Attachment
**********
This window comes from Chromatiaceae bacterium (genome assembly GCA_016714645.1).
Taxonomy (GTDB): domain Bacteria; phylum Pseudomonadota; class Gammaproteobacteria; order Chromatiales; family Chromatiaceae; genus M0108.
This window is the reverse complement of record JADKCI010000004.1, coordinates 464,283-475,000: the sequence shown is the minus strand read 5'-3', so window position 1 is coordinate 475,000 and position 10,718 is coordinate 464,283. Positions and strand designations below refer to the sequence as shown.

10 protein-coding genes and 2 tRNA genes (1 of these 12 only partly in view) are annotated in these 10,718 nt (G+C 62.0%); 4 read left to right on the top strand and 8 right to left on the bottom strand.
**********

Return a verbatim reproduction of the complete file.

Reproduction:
This window comes from Chromatiaceae bacterium (genome assembly GCA_016714645.1).
Taxonomy (GTDB): domain Bacteria; phylum Pseudomonadota; class Gammaproteobacteria; order Chromatiales; family Chromatiaceae; genus M0108.
This window is the reverse complement of record JADKCI010000004.1, coordinates 464,283-475,000: the sequence shown is the minus strand read 5'-3', so window position 1 is coordinate 475,000 and position 10,718 is coordinate 464,283. Positions and strand designations below refer to the sequence as shown.

10 protein-coding genes and 2 tRNA genes (1 of these 12 only partly in view) are annotated in these 10,718 nt (G+C 62.0%); 4 read left to right on the top strand and 8 right to left on the bottom strand.